Will Climate Change become National Security Issue before It’s Too Late?

A significant list of serious national security figures (along with some not so serious people like Joe Lieberman, James Woolsey, and Frank Wisner) have released a letter calling for immediate focus on climate change.

The letter is not perfect. It still treats climate change as a force that will destabilize parts of the world, causing more headaches for us, rather than a force that will kill people directly.

Countries least able to adapt to or mitigate the impacts of climate change will suffer the most, but the resulting crises will quickly become a burden on U.S. priorities as well. Both the Department of Defense and the State Department have identified climate change as a serious risk to American security and an agent of instability.Without precautionary measures, climate change impacts abroad could spur mass migrations, influence civil conflict and ultimately lead to a more unpredictable world. In fact, we may already be seeing signs of this as vulnerable communities in some of the most fragile and conflict-ridden states are increasingly displaced by floods, droughts and other natural disasters. Protecting U.S. interests under these conditions would progressively exhaust American military, diplomatic and development resources as we struggle to meet growing demands for emergency international engagement.

It is in our national interest to confront the risk that climate change in vulnerable regions presents to American security. We must offer adaptive solutions to communities currently facing climate-driven displacement, support disaster risk reduction measures and help mitigate potential future impacts through sustainable food, water and energy systems. Advancing stability in the face of climate change threats will promote resilient communities, reliable governance and dependable access to critical resources.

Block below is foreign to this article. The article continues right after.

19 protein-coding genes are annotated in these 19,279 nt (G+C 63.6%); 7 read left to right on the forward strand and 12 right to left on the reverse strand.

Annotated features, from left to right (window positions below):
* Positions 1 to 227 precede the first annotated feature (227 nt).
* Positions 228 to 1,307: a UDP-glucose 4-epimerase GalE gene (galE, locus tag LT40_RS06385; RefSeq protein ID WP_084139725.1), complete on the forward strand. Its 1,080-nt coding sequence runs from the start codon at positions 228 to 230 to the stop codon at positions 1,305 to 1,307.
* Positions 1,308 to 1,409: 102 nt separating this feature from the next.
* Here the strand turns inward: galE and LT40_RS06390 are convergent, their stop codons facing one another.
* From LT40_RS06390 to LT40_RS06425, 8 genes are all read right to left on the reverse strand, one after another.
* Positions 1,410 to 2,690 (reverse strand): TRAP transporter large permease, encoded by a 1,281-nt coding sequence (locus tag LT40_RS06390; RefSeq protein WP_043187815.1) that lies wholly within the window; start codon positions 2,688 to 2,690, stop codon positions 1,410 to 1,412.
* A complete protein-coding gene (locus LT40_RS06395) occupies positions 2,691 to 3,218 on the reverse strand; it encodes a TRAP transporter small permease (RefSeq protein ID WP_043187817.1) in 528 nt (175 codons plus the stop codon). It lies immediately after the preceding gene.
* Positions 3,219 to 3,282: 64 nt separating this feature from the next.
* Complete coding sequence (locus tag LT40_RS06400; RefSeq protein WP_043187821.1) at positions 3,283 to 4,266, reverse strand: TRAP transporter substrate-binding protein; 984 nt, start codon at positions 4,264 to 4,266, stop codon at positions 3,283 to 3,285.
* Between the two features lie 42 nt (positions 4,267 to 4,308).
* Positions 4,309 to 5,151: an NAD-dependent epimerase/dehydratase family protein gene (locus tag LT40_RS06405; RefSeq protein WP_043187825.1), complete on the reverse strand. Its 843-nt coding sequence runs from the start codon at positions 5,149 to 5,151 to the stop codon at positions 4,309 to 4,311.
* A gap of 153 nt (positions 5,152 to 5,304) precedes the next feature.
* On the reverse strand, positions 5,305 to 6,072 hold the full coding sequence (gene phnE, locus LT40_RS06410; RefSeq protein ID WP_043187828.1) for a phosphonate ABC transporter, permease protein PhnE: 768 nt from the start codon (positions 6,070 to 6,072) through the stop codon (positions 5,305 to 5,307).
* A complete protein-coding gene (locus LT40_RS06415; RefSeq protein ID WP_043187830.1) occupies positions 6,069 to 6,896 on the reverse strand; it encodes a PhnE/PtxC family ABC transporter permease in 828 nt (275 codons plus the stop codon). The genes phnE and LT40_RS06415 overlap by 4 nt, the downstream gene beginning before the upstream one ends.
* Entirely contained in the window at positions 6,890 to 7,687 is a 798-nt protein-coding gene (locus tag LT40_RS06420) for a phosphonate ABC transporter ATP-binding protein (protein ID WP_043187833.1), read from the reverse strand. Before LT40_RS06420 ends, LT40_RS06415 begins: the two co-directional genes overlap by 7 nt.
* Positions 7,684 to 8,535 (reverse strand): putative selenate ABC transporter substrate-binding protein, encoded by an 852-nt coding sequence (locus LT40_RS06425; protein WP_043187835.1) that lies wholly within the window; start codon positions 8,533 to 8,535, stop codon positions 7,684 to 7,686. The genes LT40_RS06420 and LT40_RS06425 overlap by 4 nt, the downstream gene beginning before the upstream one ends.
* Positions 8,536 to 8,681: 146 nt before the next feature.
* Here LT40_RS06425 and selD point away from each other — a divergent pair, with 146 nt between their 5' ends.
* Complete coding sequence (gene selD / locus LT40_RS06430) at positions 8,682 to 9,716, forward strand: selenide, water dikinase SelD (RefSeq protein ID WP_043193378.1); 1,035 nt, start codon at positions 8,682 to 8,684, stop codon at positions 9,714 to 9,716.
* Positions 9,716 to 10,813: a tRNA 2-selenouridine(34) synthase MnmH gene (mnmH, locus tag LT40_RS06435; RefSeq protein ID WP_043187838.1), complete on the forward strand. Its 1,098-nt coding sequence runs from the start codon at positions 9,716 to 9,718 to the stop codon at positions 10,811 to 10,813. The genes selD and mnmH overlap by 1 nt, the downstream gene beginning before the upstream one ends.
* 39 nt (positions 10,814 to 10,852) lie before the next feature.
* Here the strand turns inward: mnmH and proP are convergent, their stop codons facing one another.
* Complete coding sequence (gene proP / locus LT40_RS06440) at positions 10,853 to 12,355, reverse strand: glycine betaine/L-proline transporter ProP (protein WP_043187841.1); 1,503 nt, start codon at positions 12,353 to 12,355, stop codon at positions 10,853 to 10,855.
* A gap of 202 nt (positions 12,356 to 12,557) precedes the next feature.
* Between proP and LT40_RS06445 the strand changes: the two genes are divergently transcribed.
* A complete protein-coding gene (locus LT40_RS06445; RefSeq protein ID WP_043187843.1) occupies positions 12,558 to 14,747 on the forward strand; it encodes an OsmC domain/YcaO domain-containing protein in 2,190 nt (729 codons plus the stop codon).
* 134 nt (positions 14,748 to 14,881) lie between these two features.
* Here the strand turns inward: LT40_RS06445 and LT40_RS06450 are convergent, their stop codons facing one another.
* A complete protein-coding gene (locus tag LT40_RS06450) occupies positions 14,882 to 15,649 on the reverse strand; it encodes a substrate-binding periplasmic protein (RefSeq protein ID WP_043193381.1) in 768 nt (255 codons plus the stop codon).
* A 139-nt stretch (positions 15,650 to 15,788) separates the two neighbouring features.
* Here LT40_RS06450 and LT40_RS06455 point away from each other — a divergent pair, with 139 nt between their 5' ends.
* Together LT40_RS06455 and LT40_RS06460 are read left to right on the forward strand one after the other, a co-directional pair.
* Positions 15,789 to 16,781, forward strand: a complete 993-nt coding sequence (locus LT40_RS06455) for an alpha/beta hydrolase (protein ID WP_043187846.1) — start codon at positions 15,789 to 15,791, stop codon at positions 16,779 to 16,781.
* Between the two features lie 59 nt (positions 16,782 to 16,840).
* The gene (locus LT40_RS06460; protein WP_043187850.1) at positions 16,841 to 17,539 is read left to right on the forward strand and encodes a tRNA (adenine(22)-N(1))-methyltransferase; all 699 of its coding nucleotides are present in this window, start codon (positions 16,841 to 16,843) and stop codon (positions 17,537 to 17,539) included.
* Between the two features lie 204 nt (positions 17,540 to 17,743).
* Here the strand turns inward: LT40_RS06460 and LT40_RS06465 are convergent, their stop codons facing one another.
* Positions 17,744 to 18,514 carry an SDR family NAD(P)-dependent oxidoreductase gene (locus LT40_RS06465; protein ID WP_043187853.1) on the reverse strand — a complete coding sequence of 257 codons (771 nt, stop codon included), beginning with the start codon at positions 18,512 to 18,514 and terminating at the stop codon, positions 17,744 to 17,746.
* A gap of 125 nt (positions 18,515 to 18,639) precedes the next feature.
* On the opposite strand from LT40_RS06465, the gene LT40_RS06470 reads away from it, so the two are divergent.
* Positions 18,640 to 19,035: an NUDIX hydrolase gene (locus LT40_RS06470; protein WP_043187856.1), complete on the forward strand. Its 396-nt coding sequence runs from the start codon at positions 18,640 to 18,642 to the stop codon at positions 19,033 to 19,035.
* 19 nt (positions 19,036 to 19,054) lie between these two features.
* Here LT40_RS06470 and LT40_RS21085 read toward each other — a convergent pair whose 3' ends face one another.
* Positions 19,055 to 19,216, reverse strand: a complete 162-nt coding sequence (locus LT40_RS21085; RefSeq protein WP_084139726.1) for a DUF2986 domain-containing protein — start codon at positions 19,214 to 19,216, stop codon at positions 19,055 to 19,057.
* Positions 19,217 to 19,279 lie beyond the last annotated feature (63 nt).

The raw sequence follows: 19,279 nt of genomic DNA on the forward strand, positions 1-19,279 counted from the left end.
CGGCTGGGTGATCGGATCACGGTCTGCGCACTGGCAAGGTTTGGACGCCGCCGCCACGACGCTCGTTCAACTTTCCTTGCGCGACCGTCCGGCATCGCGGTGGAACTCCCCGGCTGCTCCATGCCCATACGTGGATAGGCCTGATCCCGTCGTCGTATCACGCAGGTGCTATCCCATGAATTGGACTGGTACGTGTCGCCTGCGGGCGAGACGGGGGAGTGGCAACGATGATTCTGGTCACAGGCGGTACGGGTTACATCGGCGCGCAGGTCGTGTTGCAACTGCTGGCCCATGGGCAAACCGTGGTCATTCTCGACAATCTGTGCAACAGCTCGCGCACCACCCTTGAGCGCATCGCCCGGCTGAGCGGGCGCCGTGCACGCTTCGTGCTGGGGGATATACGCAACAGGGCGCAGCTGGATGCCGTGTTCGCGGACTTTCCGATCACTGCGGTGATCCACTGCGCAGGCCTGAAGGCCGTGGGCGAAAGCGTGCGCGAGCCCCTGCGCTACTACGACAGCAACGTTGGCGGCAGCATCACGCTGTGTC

It still treats climate change as something that happens over there, not in New York or the midwest. It still treats climate change as a secondary issue.

Nor does it situate climate change against other threats, which pretty quickly shows that not only is climate change a more immediate threat than al Qaeda or China, but that its effects create conditions that foster the former.

But it’s a start.

Until it becomes consensus that climate change is a national security threat, and must be treated with the same seriousness and intolerance with failure as any other national security threat, we’re not going to a damn thing about it.

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emptywheel @EvansRyan202 Infiltrating mosques in 2000s has similar costs as African American churches in 1960s. @speechboy71
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emptywheel @speechboy71 You saying watchlisting 3,000 people w/no First Amendment review is cool?
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emptywheel @speechboy71 Are you also saying that infiltrating mosques w/informants comes w/no costs?
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emptywheel @speechboy71 Curious: are you saying NSA's own docs drawing parallels bt 2009 violations and Minaret were wrong?
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emptywheel @JPughMI Also, I'd be shocked if that many new Medicaid recipients were incontinent, esp w/ Snyder's cutbacks at VA @ChadLivengood
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emptywheel To correct MoJo headline: CO Dems caught O'Keefe and friends TRYING to commit vote fraud and stopped them.
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emptywheel RT @LilianaSegura: In this era of tumult and change, there's some comfort in consistency, like knowing Marc Thiessen is still the worst. ht…
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emptywheel RT @intelwire: New FOIA document on INTELWIRE: CENTCOM response to Awlaki, AQAP, from May 2010 http://t.co/KqefbnV1Pr reading between the l…
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emptywheel @Pedinska Yes, as I pointed out right after his presentation.
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emptywheel @wizardkitten Huh. I haven't seen any TLL. But maybe that's bc I watch football. Lots of Upton, which I find interesting. @ChadLivengood
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JimWhiteGNV Tweet deck come back! Please!
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emptywheel Last link from here: http://t.co/OcumtSRZvF Pillar also notes that climate is a DIRECT threat, not just threat multiplier.
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